Mount Sinai Among Pioneers in Robotic Surgery for Head and Neck Cancer

Mount Sinai has the largest and one of few programs in the world to treat head and neck cancers using robotic surgery.

New York, NY
 – August 28, 2012 /Press Release/  –– 

The Head and Neck Cancer Center at The Mount Sinai Medical Center is the largest, and one of only a handful of programs in the world, to treat head and neck cancers using transoral robotic surgery (TORS), a cutting-edge technology that dramatically improves outcomes in people with head and neck cancer.

TORS is a minimally invasive technique that allows surgeons to remove tumors in the head or neck through the mouth, without creating any external incisions.  It results in less scarring and fewer complications than traditional external surgery.   

Cancers of the tongue, swallowing tube, back of the throat, or thyroid gland are unique because the location of the tumors makes surgical removal difficult. Traditional surgery usually involves an external incision, beginning at the lip or jaw and extending to the ear, to gain access to the tumor, a 10-12 hour surgery that requires the patient to stay in the hospital for two weeks. The side effects of treatment are often debilitating, resulting in severe scarring and inability to speak, eat, or drink, rendering them socially isolated.

However, specialists at the Head and Neck Cancer Center at Mount Sinai have achieved an optimal outcome that includes preserving function and quality of life using robotic surgery. Typically, the procedure lasts two hours, the patient is able to return home the next day, and is able to resume all normal activities in 10 days. TORS prevents scarring and minimizes complications, such as speech trouble and swallowing dysfunction.

"Robotic surgery has revolutionized the way we care for our patients," said Eric Genden, MD, Professor and Chair of Otolaryngology, Mount Sinai School of Medicine. "This approach has been very successful in our practice in terms of clinical outcomes, but also quality of life outcomes. Our patients are back to work and their routine in a matter of days, which also reduces health care costs for them and their employers."

During the TORS procedure, a surgeon sits at a console directly controlling a robotic arm. This arm extends a small surgical instrument through the patient's mouth. Using a high powered 3-D camera, surgeons can see the surgical field better, giving them greater dexterity and surgical precision. Through the robot, a laser removes the tumor completely along with all margins to make sure all tumor tissue has been removed as well.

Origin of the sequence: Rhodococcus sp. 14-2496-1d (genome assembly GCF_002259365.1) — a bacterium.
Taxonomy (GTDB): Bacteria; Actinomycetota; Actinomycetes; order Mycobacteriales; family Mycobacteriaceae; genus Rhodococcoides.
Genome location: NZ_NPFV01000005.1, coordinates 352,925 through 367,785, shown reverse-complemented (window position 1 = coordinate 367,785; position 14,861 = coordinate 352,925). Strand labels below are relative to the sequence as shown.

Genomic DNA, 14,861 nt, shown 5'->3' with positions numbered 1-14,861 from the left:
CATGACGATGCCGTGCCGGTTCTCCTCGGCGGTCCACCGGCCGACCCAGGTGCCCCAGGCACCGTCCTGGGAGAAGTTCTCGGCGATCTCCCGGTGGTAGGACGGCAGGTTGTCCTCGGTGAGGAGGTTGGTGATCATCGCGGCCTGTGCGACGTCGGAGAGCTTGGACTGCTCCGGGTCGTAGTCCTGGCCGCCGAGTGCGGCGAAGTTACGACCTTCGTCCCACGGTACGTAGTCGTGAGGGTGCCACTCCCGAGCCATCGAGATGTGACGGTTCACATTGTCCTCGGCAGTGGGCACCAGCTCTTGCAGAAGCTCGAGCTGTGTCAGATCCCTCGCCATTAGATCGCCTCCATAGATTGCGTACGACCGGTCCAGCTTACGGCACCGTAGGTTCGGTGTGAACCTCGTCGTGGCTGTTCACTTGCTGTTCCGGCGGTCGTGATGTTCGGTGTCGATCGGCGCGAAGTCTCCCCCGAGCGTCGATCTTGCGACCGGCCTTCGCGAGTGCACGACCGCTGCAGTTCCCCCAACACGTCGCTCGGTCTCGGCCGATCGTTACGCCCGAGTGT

Mount Sinai has been performing robotic tumor resection for head and neck cancer since early 2007. Led by Dr. Genden, the Mount Sinai team has performed nearly 150 TORS procedures.

Mount Sinai's Department of Ear, Nose and Throat/Head and Neck Surgery was one of the first in the United States and ranks #1 in New York and #11 nationwide, according to U.S. News & World Report’s 2012-2013 "Best Hospitals" issue. Mount Sinai was among the first hospitals to spearhead the use of minimally invasive robotic technology for ENT/head and neck malignancies, and to establish a formal Center for Head and Neck Cancer and Center for Thyroid and Parathyroid Diseases.

About The Mount Sinai Medical Center
The Mount Sinai Medical Center encompasses both The Mount Sinai Hospital and Mount Sinai School of Medicine. Established in 1968, Mount Sinai School of Medicine is one of the leading medical schools in the United States.  The Medical School is noted for innovation in education, biomedical research, clinical care delivery, and local and global community service.  It has more than 3,400 faculty in 32 departments and 14 research institutes, and ranks among the top 20 medical schools both in National Institutes of Health (NIH) funding and by US News and World Report.

The Mount Sinai Hospital, founded in 1852, is a 1,171-bed tertiary- and quaternary-care teaching facility and one of the nation’s oldest, largest and most-respected voluntary hospitals. In 2011, US News and World Report ranked The Mount Sinai Hospital 16th on its elite Honor Roll of the nation’s top hospitals based on reputation, safety, and other patient-care factors. Mount Sinai is one of 12 integrated academic medical centers whose medical school ranks among the top 20 in NIH funding and US News and World Report and whose hospital is on the US News and World Report Honor Roll.  Nearly 60,000 people were treated at Mount Sinai as inpatients last year, and approximately 560,000 outpatient visits took place. 

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